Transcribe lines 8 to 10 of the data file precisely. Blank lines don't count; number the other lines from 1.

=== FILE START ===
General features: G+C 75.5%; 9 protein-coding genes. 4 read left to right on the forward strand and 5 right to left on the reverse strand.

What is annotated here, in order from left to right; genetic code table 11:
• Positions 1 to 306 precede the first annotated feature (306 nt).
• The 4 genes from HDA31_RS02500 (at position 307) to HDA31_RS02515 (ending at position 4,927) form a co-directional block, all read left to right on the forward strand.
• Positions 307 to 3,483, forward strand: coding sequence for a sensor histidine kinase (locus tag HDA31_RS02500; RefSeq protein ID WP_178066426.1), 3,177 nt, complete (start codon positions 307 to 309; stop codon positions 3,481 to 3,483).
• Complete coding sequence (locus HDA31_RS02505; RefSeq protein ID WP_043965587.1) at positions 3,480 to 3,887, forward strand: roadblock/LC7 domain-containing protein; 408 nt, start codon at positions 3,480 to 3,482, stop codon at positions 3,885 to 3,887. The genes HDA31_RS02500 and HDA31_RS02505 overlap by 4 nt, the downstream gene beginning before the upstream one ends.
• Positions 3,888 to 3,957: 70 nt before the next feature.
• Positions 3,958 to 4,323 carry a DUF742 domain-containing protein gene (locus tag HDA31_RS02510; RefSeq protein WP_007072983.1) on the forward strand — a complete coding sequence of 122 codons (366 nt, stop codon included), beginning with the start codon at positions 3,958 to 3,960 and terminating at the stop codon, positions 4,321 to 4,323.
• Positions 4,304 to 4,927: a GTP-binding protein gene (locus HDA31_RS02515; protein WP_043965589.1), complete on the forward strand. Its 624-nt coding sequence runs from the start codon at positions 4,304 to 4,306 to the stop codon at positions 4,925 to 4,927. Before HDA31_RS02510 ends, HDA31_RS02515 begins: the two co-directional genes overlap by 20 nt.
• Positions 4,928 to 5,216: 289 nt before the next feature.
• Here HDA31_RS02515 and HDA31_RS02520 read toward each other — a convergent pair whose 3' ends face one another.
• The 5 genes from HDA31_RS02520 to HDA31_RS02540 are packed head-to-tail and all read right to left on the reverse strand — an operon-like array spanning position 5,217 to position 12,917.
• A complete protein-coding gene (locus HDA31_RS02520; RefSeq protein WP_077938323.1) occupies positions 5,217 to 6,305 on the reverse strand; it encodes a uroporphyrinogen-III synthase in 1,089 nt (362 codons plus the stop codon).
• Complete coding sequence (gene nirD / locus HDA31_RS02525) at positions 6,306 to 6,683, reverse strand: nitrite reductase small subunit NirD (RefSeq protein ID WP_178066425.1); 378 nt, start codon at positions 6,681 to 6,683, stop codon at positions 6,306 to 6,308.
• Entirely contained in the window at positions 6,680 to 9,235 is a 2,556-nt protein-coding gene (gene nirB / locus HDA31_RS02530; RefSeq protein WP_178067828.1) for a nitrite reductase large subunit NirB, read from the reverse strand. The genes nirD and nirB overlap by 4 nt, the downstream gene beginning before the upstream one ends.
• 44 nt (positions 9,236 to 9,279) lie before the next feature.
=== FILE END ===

• Positions 3,958 to 4,323 carry a DUF742 domain-containing protein gene (locus tag HDA31_RS02510; RefSeq protein WP_007072983.1) on the forward strand — a complete coding sequence of 122 codons (366 nt, stop codon included), beginning with the start codon at positions 3,958 to 3,960 and terminating at the stop codon, positions 4,321 to 4,323.
• Positions 4,304 to 4,927: a GTP-binding protein gene (locus HDA31_RS02515; protein WP_043965589.1), complete on the forward strand. Its 624-nt coding sequence runs from the start codon at positions 4,304 to 4,306 to the stop codon at positions 4,925 to 4,927. Before HDA31_RS02510 ends, HDA31_RS02515 begins: the two co-directional genes overlap by 20 nt.
• Positions 4,928 to 5,216: 289 nt before the next feature.